A Lot or a Little?
What you will—and won't—find in this website.
Kids can learn about education, discrimination, and a lot more. They'll find out about anti-bullying efforts, disaster relief, animal welfare, being green, sexual health, and politics. Teens can also practice communicating by posting comments. The celeb tie-ins should interest kids, but additional interactive elements would help keep them engaged; the site offers a lot to read, but you're often directed to another site or sent offline to take action. There's some fluff, but MTV Act's emphasis on getting teens excited about making a difference balances out the trivial stuff.
The site focuses heavily on volunteering and ways to be socially responsible.
Violence & Scariness
User can come across news items about manslaughter and rape.
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Sex, Romance & Nudity
A weekly relationship advice column from MTV Act and MTV's It's Your Sex Life campaign takes a pro-responsibility/self-empowerment approach to topics like condom use and teen pregnancy.
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Swears are abbreviated in stories ("s--t," "f--k"), but words like "damn" and "hell" are used. Although most comments seem to be clean, you can use words like "damn" and "f--k" in user posts, and some stories link to uncensored posts on Twitter and other sites with bad language.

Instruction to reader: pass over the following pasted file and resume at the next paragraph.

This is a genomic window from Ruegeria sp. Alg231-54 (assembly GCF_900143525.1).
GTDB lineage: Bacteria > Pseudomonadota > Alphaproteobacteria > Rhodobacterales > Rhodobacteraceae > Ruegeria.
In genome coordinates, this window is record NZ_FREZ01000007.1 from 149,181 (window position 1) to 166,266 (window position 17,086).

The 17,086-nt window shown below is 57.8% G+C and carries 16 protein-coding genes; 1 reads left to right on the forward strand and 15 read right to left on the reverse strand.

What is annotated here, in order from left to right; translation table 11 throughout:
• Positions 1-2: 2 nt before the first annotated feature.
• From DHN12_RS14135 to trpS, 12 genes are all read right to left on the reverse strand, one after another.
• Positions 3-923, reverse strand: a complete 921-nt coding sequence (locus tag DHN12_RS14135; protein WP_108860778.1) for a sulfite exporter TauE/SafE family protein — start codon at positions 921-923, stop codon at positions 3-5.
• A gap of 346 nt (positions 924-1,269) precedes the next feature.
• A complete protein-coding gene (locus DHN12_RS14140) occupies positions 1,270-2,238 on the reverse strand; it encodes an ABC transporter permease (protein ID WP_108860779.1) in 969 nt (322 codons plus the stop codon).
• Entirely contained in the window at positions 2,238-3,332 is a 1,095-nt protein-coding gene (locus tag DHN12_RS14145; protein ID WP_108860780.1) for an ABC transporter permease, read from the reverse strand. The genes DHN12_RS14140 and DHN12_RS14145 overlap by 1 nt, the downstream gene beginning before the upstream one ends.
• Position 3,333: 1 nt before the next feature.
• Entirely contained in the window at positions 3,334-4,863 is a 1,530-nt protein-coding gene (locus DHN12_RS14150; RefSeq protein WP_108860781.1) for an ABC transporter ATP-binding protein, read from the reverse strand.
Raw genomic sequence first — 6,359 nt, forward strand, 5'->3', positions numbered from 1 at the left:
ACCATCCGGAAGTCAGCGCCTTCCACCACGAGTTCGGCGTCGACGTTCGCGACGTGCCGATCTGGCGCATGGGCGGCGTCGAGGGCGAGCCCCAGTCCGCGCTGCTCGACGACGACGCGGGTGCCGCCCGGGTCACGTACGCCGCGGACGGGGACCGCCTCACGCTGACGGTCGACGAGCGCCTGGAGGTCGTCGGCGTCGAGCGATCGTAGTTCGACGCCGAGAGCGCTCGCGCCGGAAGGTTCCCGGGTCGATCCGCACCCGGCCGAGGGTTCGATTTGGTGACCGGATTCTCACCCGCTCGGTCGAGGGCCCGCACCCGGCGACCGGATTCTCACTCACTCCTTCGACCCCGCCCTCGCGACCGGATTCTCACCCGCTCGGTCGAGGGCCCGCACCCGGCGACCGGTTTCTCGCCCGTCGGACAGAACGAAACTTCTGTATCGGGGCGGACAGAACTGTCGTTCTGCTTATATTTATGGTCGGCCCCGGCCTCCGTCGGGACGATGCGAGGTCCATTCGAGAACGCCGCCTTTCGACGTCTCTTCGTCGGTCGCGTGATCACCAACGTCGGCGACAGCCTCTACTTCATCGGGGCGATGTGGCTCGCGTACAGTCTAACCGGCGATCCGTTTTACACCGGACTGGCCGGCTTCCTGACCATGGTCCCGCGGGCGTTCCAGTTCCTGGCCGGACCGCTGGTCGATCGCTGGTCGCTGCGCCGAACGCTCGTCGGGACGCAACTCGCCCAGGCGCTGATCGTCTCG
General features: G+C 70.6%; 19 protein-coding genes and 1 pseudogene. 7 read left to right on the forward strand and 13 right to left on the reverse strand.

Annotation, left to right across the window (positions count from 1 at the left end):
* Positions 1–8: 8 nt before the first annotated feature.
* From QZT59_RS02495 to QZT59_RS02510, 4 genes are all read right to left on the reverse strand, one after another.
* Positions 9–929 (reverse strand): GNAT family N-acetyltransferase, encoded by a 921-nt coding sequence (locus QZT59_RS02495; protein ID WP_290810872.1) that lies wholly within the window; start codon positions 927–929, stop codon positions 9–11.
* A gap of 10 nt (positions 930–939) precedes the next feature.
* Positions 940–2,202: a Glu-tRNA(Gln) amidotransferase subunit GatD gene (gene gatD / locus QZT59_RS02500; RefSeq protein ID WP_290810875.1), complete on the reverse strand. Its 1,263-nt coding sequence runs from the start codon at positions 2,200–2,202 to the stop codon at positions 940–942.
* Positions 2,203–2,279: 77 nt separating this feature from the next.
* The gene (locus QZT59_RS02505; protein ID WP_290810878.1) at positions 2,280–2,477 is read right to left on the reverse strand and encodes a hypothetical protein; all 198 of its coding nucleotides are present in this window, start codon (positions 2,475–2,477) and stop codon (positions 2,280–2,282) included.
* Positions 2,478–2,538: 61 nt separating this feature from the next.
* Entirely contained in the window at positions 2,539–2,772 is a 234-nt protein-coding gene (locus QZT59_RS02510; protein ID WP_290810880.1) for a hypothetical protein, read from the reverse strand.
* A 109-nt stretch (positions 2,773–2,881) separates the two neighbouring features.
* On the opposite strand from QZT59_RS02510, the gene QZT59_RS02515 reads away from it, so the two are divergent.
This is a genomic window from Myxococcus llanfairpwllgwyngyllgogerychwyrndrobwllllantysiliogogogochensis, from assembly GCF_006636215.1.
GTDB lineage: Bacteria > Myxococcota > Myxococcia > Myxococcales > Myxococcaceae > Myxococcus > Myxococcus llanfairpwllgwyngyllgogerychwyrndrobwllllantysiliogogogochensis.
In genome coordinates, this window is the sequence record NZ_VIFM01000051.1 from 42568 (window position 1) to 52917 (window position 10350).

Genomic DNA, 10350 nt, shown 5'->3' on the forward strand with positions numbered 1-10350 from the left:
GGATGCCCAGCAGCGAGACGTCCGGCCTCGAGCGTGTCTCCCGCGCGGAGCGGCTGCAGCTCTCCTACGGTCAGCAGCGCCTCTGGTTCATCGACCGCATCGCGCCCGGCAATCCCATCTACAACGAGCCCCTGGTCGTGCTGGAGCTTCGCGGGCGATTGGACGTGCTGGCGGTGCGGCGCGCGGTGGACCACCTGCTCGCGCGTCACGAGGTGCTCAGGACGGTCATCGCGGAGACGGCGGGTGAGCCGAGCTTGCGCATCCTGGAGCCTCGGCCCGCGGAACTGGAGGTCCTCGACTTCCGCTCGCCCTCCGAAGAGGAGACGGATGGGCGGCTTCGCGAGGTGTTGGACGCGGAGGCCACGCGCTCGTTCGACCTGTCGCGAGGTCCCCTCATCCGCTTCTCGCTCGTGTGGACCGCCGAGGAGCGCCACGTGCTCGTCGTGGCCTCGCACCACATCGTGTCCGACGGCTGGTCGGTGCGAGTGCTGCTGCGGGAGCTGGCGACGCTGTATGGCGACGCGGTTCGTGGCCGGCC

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Products & Purchases
Expect frequent plugs for musicians, MTV shows, and frequent ads.
Drinking, Drugs & Smoking
News items discuss drug-related celebrity crime; blog posts tackle substance abuse and related topics.
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Parents Need to Know
Parents need to know that users need to either sign in using Facebook or Twitter or register to post comments. You need to be 14 or older to register; however, if you're rejected because you enter a younger age, you can easily try again with a new birth date and gain access.
Is It Any Good?
MTV retooled think.mtv.com into MTV ACT, billed as a place "where fist pumping and lending a helping hand collide," in February 2011. Activism and music celebs are still center stage--but the news is presented in blog format. At the end of each post, readers are prompted to take action by posting a comment (although many recent entries don't have any), sharing the item on Facebook, donating, or visiting a related organization's site. Separate sections link to sites with green tips, volunteer gigs, and other ways to help. Some posts seem to have a touch of commercial influence--but the site wins points for its upbeat, encouraging tone. Even if you don't love the musicians who are mentioned, it's hard to discredit MTV Act's mission; empowering teens to spend their time online tackling world issues is a noble effort.
Did we miss something on diversity?
Research shows a connection between kids' healthy self-esteem and positive portrayals in media. That's why we've added a new "Diverse Representations" section to our reviews that will be rolling out on an ongoing basis. You can help us help kids by suggesting a diversity update.
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